Husker kicker Drew Brown didn’t change mindset for key field-goal try

Husker kicker Drew Brown didn’t change mindset for key field-goal try
Photo Courtesy: World-Herald News Service

BLOOMINGTON, Ind. — The Nebraska defense had plenty riding on Drew Brown as the kicker came out for a 39-yard field goal in the final minute Saturday.

If Brown made it, Indiana would likely have to go 75 yards and need a touchdown to win. With a miss, two or three quick strikes could get the Hoosiers in position for their own game-winning kick.

Though preparing mentally for either situation, NU defensive coordinator Mark Banker was pretty sure what Brown would do.

“Money,” Banker said. “Money.”

Nebraska’s offense had a stake in it, too. It had just held the football for nearly eight minutes after Indiana had closed to 24-22. The Huskers converted a fourth down near midfield and survived video review of a possible fumble a few plays later.

After receiver Brandon Reilly was dropped for a loss on a third-and-9 run, the senior was equally as confident in his teammate.

“Drew is as good a kicker as I’ve seen in the NCAA,” Reilly said, “and there was no doubt he was making that kick.”

Brown didn’t disappoint, splitting the uprights and giving Nebraska a 27-22 lead with 45 seconds left. Two plays later, the Husker defense snuffed out a desperate Indiana and NU was unbeaten at the midway point of the regular season.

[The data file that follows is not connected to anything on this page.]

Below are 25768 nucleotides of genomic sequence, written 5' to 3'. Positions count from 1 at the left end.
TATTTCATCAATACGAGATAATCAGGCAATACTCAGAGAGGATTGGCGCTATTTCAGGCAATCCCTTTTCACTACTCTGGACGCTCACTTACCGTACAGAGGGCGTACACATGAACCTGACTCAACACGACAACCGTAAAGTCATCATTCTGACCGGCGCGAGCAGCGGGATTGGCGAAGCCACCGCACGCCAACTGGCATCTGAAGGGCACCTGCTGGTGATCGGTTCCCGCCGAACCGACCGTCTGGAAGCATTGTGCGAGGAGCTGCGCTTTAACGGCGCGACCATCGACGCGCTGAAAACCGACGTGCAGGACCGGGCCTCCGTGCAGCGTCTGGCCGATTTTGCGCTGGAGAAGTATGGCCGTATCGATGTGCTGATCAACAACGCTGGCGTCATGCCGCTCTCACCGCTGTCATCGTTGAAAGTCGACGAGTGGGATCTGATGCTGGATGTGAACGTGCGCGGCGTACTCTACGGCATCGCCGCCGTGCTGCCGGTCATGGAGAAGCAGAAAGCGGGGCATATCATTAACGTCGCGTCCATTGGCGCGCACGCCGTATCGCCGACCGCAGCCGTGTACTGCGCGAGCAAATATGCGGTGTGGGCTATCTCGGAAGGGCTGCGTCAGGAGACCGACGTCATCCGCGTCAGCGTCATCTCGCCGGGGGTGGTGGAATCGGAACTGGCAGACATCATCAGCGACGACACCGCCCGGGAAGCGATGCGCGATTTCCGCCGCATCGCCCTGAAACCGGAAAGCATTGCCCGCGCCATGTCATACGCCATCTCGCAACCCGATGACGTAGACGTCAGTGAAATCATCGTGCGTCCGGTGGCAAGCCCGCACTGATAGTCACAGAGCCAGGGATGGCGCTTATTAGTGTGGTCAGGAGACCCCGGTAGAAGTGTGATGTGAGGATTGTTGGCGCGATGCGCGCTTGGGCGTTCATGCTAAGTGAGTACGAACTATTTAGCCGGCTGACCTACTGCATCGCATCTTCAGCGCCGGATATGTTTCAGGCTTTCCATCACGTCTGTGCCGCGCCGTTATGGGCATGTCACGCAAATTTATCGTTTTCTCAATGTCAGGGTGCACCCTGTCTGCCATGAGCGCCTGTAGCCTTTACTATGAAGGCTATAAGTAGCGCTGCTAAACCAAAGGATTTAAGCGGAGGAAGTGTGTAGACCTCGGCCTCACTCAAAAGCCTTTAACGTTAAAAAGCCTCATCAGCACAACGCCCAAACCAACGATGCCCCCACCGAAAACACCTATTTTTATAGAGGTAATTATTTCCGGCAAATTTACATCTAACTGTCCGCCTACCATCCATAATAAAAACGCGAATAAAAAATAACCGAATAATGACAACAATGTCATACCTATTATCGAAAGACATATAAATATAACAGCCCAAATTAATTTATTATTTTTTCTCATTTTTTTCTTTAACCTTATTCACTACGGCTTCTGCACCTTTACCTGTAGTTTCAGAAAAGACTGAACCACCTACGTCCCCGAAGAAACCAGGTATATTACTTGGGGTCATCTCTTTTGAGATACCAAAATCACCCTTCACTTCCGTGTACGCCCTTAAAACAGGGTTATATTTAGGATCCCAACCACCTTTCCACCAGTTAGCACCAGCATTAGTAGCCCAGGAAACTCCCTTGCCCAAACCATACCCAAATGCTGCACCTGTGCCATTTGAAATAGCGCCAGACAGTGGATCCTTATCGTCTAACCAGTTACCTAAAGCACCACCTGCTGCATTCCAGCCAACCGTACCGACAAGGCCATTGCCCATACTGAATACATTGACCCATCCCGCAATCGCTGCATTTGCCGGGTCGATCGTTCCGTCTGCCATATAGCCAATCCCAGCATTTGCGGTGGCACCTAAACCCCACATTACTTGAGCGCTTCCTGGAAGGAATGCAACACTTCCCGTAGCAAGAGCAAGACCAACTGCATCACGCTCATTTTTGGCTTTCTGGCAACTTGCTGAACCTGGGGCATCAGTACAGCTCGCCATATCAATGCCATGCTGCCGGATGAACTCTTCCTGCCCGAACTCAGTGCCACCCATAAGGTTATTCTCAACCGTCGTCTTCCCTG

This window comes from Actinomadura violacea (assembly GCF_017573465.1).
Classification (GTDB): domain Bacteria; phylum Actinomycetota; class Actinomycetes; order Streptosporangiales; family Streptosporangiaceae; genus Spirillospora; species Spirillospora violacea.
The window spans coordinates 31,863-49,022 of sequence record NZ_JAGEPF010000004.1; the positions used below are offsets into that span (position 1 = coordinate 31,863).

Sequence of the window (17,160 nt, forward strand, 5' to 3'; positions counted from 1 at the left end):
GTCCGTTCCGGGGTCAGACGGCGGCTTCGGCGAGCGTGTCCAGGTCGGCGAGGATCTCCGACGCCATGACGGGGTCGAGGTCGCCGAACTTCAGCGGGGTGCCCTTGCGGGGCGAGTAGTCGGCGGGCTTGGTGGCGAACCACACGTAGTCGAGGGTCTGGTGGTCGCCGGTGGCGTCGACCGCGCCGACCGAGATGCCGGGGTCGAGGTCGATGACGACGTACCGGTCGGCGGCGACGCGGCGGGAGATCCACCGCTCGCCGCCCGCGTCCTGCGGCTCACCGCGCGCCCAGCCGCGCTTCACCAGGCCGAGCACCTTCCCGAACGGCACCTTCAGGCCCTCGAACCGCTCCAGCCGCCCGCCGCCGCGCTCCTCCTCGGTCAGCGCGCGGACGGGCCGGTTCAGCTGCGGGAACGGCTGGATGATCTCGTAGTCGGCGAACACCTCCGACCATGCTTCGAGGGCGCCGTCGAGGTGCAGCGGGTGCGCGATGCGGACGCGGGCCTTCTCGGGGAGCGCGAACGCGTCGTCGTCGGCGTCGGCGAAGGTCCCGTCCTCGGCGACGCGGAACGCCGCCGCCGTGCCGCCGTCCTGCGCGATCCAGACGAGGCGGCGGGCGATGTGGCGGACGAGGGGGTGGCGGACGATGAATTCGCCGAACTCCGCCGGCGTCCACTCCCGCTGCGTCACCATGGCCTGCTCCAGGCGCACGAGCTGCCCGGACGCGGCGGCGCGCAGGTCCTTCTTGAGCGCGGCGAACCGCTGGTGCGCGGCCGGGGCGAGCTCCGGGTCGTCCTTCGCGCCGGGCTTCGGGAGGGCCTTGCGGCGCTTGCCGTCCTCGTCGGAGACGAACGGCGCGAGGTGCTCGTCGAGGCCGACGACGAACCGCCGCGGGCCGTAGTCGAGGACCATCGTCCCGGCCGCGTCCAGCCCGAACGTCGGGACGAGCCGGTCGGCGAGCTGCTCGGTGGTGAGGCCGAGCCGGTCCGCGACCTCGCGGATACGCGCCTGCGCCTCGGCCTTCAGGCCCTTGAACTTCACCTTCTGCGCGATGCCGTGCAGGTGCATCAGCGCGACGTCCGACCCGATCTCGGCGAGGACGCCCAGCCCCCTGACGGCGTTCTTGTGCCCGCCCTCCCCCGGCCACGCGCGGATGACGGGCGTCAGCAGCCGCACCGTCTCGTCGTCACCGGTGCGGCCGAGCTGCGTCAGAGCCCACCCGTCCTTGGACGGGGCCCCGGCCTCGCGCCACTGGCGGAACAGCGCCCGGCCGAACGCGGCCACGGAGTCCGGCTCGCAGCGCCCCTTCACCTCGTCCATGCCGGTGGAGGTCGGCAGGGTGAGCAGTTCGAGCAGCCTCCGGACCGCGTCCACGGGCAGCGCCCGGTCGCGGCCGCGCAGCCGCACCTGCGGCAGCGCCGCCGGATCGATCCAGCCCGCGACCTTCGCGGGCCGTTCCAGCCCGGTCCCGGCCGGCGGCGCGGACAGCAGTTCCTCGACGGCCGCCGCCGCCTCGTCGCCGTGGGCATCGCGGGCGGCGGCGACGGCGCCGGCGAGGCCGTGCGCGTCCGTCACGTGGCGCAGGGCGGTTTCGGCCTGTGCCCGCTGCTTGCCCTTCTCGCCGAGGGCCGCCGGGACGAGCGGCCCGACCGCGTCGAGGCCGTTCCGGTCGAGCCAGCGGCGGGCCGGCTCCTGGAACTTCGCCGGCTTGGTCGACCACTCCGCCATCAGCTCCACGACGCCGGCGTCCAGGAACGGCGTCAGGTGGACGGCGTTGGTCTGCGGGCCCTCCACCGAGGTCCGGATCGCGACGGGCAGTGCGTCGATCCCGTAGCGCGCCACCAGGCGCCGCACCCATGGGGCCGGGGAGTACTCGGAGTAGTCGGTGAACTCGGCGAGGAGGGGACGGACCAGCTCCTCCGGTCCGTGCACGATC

“It’s what I live for,” Brown said. “Obviously making that kick, they had to score a touchdown … and I live for pressure kicks like that.”

Brown hasn’t seen many this season. He hasn’t had many opportunities of any kind.

The junior from Southlake, Texas, connected twice Saturday — starting with a 40-yard kick to finish the Huskers’ opening drive — and is now 5 of 6 on the season. He’s 16 of 17 going back to the middle of last season, with the only miss a 56-yarder against Illinois that coach Mike Riley later regretted trying.

“I’ve just got to rely on my abilities and rely on my focus,” Brown said. “Ultimately, seven points is better than three, and I couldn’t be happier when we score a touchdown. But whenever my name’s called — late in the game like that, or at the very first drive of the game — then I’m ready.

“Every situation has got to be the same for me, whether it’s a long kick or an extra point, and that’s the way you’ve got to approach it.”

Brown said he never worried Saturday about a blocked kick. Never considered kicking it with a slightly different arc just to be safe.

“I’ve got to control what I can control, and that’s making good contact with the ball and making the kick,” he said. “I trust the guys up front are going to do their job. They’ve got the hardest job of the whole equation. I’ve got the easiest one, and I’ve just got to be able to come through on my part.

“Zack (Darlington) did a great job on that last hold, and really holds the entire game. Jordan (Ober) did a great job snapping the ball, and all the other guys up front did a great job as well.”

Brown became the fourth Husker to reach 40 field goals. He is now 40 of 54 (74.1 percent) and trails Alex Henery (68), older brother Kris Brown (57) and Josh Brown (43) on NU’s all-time chart.

In the process, Brown has been a must-study every day for freshman punter Caleb Lightbourn.

“He’s really somebody that I look up to when it comes to the mental aspect of the game, and helping me out there,” Lightbourn said.

As Brown got ready for his final kick Saturday, Lightbourn was among those feeling pretty good about where it would go.

“I was like, ‘This is going through — 100 percent,’ ” he said. “Clutch kicks, that’s what he’s all about.”